Global supply chains, already hit hard by the pandemic, face new disruption and cost pressure as airspace bans following Russia's invasion of Ukraine raise concerns over a fifth of air freight.
Transport between Europe and north Asian destinations like Japan, South Korea and China is in the front line of disruption after reciprocal bans barred European carriers from flying over Siberia and prevented Russian airlines from flying to Europe.
Airlines responsible for moving around 20% of the world's air cargo are affected by those bans, Frederic Horst, managing director of Cargo Facts Consulting, told Reuters on Tuesday.
Germany's Lufthansa, Air France KLM, Finnair and Virgin Atlantic have already canceled north Asian cargo flights over closed access to airspace.
Major Asian carriers like Korean Air Lines and Japan's ANA Holdings are still using Russian airspace, however, as are Middle Eastern airlines.
Shares in German logistics firm Deutsche Post fell almost 3% on Tuesday. Major airline shares fell around 1%.
Pure cargo carriers like Russia's AirBridgeCargo Airlines and Luxembourg's Cargolux are subject to the bans in a move that could send air freight rates - already elevated due to a lack of passenger capacity during the pandemic - soaring further.
“The flights become more expensive due to the longer routes” said Stefan Maichl, analyst at Germany’s Landesbank Baden-Wuerttemberg.
“With more kerosene on board, the cargo capacity decreases. Freight rates could increase further as a result. “
In December, air cargo rates were 150% above 2019 levels, according to the International Air Transport Association, spurring inflation that has rocked economies around the world.
Sanctions imposed on Russia in the wake of its Ukraine invasion are expected to further disrupt global supply chains.
Russia's AirBridgeCargo alone moves just under 4% of global international air cargo, with most of that between Europe and Asia, Horst said.
"All up you could be looking at perhaps a quarter of air cargo between Asia and Europe needing to find alternate means of transportation," Horst said.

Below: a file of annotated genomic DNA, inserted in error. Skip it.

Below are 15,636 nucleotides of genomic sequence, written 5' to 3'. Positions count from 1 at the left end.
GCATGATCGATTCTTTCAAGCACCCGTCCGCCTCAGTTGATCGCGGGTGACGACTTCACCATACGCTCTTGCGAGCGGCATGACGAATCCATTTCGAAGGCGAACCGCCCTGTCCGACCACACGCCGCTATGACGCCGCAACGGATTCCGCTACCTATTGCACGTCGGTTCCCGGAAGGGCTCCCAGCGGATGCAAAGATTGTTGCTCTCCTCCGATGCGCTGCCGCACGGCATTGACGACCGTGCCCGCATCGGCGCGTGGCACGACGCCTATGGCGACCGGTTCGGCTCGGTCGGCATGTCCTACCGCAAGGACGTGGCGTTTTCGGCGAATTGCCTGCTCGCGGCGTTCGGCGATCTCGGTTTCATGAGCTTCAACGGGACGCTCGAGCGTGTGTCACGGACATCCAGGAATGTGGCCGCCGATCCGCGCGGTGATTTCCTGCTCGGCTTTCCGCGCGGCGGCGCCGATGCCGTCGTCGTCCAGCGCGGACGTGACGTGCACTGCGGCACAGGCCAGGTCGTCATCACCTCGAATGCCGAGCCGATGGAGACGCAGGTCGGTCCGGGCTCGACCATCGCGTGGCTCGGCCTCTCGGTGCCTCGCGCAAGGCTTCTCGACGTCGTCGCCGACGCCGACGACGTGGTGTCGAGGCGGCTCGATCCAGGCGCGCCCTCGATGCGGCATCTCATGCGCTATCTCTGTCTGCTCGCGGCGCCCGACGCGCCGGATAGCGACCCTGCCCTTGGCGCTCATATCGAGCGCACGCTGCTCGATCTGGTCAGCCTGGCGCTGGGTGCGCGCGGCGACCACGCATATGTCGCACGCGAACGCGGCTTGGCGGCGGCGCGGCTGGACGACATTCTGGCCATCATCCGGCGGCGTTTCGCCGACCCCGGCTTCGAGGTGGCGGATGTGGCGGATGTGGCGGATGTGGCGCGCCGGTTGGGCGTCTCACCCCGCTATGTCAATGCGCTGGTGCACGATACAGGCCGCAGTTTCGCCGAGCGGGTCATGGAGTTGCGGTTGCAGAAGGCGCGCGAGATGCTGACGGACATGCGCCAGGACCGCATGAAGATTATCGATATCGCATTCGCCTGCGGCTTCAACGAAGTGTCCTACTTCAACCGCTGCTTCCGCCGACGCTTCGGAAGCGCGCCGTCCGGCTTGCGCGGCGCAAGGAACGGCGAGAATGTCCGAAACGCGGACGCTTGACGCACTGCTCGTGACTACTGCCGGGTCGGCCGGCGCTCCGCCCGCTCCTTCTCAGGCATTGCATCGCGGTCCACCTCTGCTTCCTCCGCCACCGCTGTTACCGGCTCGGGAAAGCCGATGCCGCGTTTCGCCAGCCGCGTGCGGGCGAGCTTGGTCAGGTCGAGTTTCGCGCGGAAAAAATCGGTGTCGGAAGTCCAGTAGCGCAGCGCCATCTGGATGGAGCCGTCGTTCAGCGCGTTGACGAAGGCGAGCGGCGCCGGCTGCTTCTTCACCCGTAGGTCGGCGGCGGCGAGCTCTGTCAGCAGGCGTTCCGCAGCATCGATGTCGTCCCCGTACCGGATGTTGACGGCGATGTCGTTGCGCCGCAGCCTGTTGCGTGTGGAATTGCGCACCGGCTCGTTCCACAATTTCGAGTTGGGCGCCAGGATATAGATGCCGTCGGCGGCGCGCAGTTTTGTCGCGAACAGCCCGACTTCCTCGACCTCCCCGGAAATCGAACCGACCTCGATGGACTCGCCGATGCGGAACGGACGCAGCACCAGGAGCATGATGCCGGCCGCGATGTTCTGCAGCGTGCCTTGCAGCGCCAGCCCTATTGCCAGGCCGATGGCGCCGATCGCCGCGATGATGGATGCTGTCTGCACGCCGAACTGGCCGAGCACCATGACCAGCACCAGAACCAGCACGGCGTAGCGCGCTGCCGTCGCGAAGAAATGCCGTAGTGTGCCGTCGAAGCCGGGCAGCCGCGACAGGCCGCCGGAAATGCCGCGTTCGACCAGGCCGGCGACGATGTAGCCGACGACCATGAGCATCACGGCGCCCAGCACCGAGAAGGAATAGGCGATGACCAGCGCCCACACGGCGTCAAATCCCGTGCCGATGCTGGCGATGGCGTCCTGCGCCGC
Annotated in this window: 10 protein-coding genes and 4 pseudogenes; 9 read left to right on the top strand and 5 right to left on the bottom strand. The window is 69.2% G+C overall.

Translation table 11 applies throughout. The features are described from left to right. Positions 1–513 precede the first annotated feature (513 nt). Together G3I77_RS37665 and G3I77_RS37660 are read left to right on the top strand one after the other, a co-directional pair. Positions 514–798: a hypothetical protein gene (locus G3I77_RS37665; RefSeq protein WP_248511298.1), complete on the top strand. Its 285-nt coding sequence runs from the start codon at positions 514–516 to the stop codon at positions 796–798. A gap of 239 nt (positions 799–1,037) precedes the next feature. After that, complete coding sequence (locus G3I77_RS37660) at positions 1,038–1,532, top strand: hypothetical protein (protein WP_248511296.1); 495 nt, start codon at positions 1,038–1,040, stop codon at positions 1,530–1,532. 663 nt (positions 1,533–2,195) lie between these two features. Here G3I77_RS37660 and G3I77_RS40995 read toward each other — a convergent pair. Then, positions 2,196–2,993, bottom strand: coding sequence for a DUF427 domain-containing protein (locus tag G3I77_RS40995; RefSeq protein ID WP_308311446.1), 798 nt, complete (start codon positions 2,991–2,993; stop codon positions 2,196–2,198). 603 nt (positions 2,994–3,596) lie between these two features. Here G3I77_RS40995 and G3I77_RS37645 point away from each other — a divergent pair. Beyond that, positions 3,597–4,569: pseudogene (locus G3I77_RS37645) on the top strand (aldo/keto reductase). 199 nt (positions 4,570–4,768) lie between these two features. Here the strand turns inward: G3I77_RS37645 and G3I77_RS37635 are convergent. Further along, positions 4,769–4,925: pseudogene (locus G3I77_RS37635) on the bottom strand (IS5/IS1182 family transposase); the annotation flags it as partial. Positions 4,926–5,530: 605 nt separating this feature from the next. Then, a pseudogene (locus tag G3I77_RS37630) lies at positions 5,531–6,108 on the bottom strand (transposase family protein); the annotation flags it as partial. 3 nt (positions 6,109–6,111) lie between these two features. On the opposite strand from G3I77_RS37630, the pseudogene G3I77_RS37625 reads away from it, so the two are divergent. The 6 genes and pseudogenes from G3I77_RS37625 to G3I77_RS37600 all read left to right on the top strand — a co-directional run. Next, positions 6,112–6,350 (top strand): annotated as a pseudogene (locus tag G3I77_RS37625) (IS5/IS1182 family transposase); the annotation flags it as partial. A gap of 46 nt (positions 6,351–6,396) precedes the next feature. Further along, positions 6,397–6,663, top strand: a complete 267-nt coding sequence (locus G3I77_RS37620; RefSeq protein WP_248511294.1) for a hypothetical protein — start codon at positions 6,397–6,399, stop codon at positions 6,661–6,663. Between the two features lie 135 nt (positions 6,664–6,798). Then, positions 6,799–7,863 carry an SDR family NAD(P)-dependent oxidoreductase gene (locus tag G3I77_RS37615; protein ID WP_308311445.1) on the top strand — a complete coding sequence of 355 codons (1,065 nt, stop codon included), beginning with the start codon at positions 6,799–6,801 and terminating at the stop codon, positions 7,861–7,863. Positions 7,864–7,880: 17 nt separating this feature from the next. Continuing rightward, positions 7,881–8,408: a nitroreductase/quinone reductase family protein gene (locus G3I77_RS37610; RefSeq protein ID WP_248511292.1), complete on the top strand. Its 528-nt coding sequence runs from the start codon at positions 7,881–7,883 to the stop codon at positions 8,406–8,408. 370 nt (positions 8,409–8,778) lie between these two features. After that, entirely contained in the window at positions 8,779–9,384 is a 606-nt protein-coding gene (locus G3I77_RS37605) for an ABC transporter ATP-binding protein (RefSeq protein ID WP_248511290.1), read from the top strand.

"Yields are high enough that flying a longer route via Southeast Asia, South Asia or the Middle East is an option, but it will still pull capacity out of the market."
E-commerce surged during the pandemic. Shipping container shortages and port bottlenecks led to more products being flown by air. Demand for air cargo last year was 6.9% above 2019 levels, according to IATA.
Taiwan's EVA Airways said on Tuesday its cargo flights to and from Europe were operating normally and it would consider adding more services to meet market demand.
China Airlines, also based in Taiwan, said it would continue to pay attention to the global economic and political situation and flexibly adjust cargo capacity.
Asia-North America cargo routes are expected to be less affected than European routes, analysts say, because many carriers already use Anchorage, Alaska, as a cargo hub and stopover point.
Japanese automakers Toyota Motor Corp and Nissan Motor Co said on Tuesday they were keeping an eye on any disruption to supply chains as a result of what Russia calls its "special operation" in Ukraine.
U.S.-based United Parcel Service Inc and FedEx Corp., two of the world's largest logistics companies, have halted deliveries to Russia. Deutsche Post said its DHL unit was halting inbound shipments to Russia.
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